Does a ‘classic’ CMS like AEM fit in a modern MACH architecture?

Adobe Experience Manager (or AEM) has been around for over twenty years. It has a proven track record serving large websites for enterprise organizations. But like everywhere, the content management landscape is changing. The MACH architecture is getting popular, for obvious reasons. Is this classic ageing like good wine and able to keep up, or is it about to expire?

What is a MACH architecture?

MACH is an abbreviation for Microservices based, API first, Cloud native and Headless. These four terms are modern software principles. A brief explanation of what they are, and what they offer:

Microservices based

Microservices-based applications are modular, meaning that every piece of functionality built is deployed as a separate module. The upside of this approach is that it's very flexible (modules can be exchanged independently) and very scalable. If numerous searches executed declines its performance, simply start up another instance of the search microservice.

API first

Applications should offer their functionality via an Application Programmers Interface (API), to make them flexible and easy to re-use. It is an open and simplified way to integrate with the product from another piece of software. Usually, this is a web based Restful API. Because the API is accessible over a network, the underlying technology is not relevant any more, and the integration of applications becomes easier. This approach gets especially powerful when the aim of the designed API is to be flexible, for example by using the query-based GraphQL standard.

Cloud native

Cloud native is more than just “running in the cloud” – the application should exploit the advantages of cloud computing. It should be scalable, redundant, with high available and always up-to-date. Commonly, this means containerization technology (similar to Docker) is being used.


A headless CMS is fundamentally a content repository that displays its content via API’s. There is no application server rendering the frontend of a website. This provides a lot of flexibility, since the content can be used in various channels (for example web, apps, voice, screens) independently of the technology used.

The whole idea behind the MACH approach is to create a modular application landscape that is composed out of “best of class” products. Products that easily integrate via their APIs, having the advantages of the cloud and freedom of choice for its frontend.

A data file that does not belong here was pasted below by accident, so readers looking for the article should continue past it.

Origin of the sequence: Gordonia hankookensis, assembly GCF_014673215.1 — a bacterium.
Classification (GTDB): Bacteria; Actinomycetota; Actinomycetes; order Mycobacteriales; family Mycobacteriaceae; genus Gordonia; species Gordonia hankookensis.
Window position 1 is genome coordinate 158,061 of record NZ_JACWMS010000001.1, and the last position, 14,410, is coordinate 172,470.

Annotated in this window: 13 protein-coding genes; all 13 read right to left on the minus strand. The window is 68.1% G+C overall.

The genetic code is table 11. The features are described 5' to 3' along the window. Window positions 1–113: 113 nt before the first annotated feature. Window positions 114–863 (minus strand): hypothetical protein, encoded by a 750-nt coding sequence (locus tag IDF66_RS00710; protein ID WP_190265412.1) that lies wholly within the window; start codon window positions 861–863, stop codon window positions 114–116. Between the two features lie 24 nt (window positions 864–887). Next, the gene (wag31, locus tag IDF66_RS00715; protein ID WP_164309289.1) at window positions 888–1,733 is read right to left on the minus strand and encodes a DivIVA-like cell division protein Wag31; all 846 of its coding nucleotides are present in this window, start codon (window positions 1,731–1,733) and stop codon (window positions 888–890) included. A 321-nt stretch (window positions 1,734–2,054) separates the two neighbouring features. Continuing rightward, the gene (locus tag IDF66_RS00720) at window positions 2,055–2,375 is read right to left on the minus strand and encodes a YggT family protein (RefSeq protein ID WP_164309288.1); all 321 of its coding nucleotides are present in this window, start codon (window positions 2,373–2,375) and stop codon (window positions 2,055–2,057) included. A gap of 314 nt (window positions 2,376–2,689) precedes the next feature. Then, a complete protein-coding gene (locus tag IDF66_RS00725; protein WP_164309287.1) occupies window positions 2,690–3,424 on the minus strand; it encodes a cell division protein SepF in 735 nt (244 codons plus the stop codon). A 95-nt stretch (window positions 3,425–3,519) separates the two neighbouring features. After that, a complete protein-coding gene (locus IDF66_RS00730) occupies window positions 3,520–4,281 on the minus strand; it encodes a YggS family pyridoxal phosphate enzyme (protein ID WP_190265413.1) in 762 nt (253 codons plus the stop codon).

And how does AEM fit in?

While having started its life as a classic monolithic CMS running on-premise, AEM has advanced a lot recently. Adobe first offered a hosted version (“managed services”) of the CMS, but nowadays, a cloud native version of the CMS is available—AEM as a Cloud Service. This offers scalability, redundancy and is fully managed, allowing IT to focus on adding features and business value instead of performing operational tasks. Moreover, with this approach the CMS is always on the latest version, removing the need to do upgrades regularly, allowing the focus to be placed on delivering value.

Secondly, the pricing model has changed. Instead of having to buy licences, there is now a “pay per use” like pricing model that includes hosting and is calculated based on page views. This makes the product appealing to scale-ups or organizations that don’t have the marketing budget that the average enterprise has.

The hybrid approach

Many newcomers to the CMS market use a fully “content based” model. This means that instead of editing pages, the author edits a single piece of content. Like a product or vacancy. The whole idea behind this is to allow for maximal content re-use, even across channels.

From an architectural perspective, this is a great idea, however there is a downside. The authoring experience is not always optimal. Mainly because the context of the content is missing. It's not always clear where or how the content is utilized. Perhaps it’s too long or too short, or doesn’t fit the context well.

AEM offers a hybrid approach. It has always been a possibility to use page-based editing (an author is editing a page that looks like what the visitor would see). However, there is also the possibility to create centrally managed content fragments that are part of a structure. These fragments can be exposed individually or used on a page if and when desired.

A New GraphQL-based API is the latest addition made to the products in 2022 is, making it effortless to re-use content fragments on any platform. By modifying the query sent to the API, the consumer has full control of the data returned, and can request exactly what is required.

Allowing this kind of flexibility offers the best of both worlds – maximum content re-use by working with fragments, but also user-friendly “in context” page editing simplicity.

Want to learn more about AEM, MACH architecture or moving your existing CMS to the cloud?

Get in contact with us and book in a meeting with us directly here. Alternatively, If you are interested in reading more about AEM as a Cloud service, make sure to download our free whitepaper.

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